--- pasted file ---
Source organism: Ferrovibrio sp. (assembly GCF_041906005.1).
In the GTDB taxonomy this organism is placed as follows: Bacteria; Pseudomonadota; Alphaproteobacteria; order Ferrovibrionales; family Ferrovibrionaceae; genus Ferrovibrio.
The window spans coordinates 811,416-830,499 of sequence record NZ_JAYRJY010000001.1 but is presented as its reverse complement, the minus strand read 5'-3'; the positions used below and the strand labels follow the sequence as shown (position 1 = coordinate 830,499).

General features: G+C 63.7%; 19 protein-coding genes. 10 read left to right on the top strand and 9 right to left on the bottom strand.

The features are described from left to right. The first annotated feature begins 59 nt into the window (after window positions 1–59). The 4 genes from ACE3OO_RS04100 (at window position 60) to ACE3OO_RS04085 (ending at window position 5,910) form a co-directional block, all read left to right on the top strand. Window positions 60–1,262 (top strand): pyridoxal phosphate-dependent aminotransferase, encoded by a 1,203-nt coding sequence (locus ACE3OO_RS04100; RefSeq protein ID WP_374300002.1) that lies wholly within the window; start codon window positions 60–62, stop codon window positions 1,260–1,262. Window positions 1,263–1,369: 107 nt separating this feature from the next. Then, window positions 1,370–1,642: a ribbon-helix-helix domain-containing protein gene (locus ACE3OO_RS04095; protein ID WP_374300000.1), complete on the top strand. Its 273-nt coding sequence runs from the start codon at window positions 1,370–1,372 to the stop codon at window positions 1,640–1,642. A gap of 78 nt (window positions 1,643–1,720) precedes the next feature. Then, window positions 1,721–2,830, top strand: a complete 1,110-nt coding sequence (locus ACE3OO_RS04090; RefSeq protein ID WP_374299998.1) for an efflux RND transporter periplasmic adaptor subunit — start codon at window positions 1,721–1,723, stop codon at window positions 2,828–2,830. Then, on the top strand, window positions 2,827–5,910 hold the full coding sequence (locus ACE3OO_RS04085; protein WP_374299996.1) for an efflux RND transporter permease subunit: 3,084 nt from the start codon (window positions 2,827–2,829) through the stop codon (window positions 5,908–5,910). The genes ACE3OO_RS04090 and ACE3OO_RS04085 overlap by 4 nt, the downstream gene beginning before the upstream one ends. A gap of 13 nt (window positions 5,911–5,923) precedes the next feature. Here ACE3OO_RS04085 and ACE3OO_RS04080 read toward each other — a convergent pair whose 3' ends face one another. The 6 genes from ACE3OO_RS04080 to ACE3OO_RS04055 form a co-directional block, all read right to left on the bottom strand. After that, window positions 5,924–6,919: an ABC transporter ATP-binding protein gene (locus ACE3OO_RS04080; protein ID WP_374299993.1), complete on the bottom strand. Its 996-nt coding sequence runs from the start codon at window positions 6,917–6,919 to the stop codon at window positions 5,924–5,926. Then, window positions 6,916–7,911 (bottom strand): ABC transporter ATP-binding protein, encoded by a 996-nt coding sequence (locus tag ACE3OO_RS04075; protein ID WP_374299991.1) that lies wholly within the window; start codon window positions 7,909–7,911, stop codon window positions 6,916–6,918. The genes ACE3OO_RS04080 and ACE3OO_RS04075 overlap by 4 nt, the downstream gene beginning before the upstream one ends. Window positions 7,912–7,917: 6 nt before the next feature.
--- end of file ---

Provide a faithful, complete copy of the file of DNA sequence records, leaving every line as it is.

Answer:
Source organism: Ferrovibrio sp. (assembly GCF_041906005.1).
In the GTDB taxonomy this organism is placed as follows: Bacteria; Pseudomonadota; Alphaproteobacteria; order Ferrovibrionales; family Ferrovibrionaceae; genus Ferrovibrio.
The window spans coordinates 811,416-830,499 of sequence record NZ_JAYRJY010000001.1 but is presented as its reverse complement, the minus strand read 5'-3'; the positions used below and the strand labels follow the sequence as shown (position 1 = coordinate 830,499).

General features: G+C 63.7%; 19 protein-coding genes. 10 read left to right on the top strand and 9 right to left on the bottom strand.

The features are described from left to right. The first annotated feature begins 59 nt into the window (after window positions 1–59). The 4 genes from ACE3OO_RS04100 (at window position 60) to ACE3OO_RS04085 (ending at window position 5,910) form a co-directional block, all read left to right on the top strand. Window positions 60–1,262 (top strand): pyridoxal phosphate-dependent aminotransferase, encoded by a 1,203-nt coding sequence (locus ACE3OO_RS04100; RefSeq protein ID WP_374300002.1) that lies wholly within the window; start codon window positions 60–62, stop codon window positions 1,260–1,262. Window positions 1,263–1,369: 107 nt separating this feature from the next. Then, window positions 1,370–1,642: a ribbon-helix-helix domain-containing protein gene (locus ACE3OO_RS04095; protein ID WP_374300000.1), complete on the top strand. Its 273-nt coding sequence runs from the start codon at window positions 1,370–1,372 to the stop codon at window positions 1,640–1,642. A gap of 78 nt (window positions 1,643–1,720) precedes the next feature. Then, window positions 1,721–2,830, top strand: a complete 1,110-nt coding sequence (locus ACE3OO_RS04090; RefSeq protein ID WP_374299998.1) for an efflux RND transporter periplasmic adaptor subunit — start codon at window positions 1,721–1,723, stop codon at window positions 2,828–2,830. Then, on the top strand, window positions 2,827–5,910 hold the full coding sequence (locus ACE3OO_RS04085; protein WP_374299996.1) for an efflux RND transporter permease subunit: 3,084 nt from the start codon (window positions 2,827–2,829) through the stop codon (window positions 5,908–5,910). The genes ACE3OO_RS04090 and ACE3OO_RS04085 overlap by 4 nt, the downstream gene beginning before the upstream one ends. A gap of 13 nt (window positions 5,911–5,923) precedes the next feature. Here ACE3OO_RS04085 and ACE3OO_RS04080 read toward each other — a convergent pair whose 3' ends face one another. The 6 genes from ACE3OO_RS04080 to ACE3OO_RS04055 form a co-directional block, all read right to left on the bottom strand. After that, window positions 5,924–6,919: an ABC transporter ATP-binding protein gene (locus ACE3OO_RS04080; protein ID WP_374299993.1), complete on the bottom strand. Its 996-nt coding sequence runs from the start codon at window positions 6,917–6,919 to the stop codon at window positions 5,924–5,926. Then, window positions 6,916–7,911 (bottom strand): ABC transporter ATP-binding protein, encoded by a 996-nt coding sequence (locus tag ACE3OO_RS04075; protein ID WP_374299991.1) that lies wholly within the window; start codon window positions 7,909–7,911, stop codon window positions 6,916–6,918. The genes ACE3OO_RS04080 and ACE3OO_RS04075 overlap by 4 nt, the downstream gene beginning before the upstream one ends. Window positions 7,912–7,917: 6 nt before the next feature.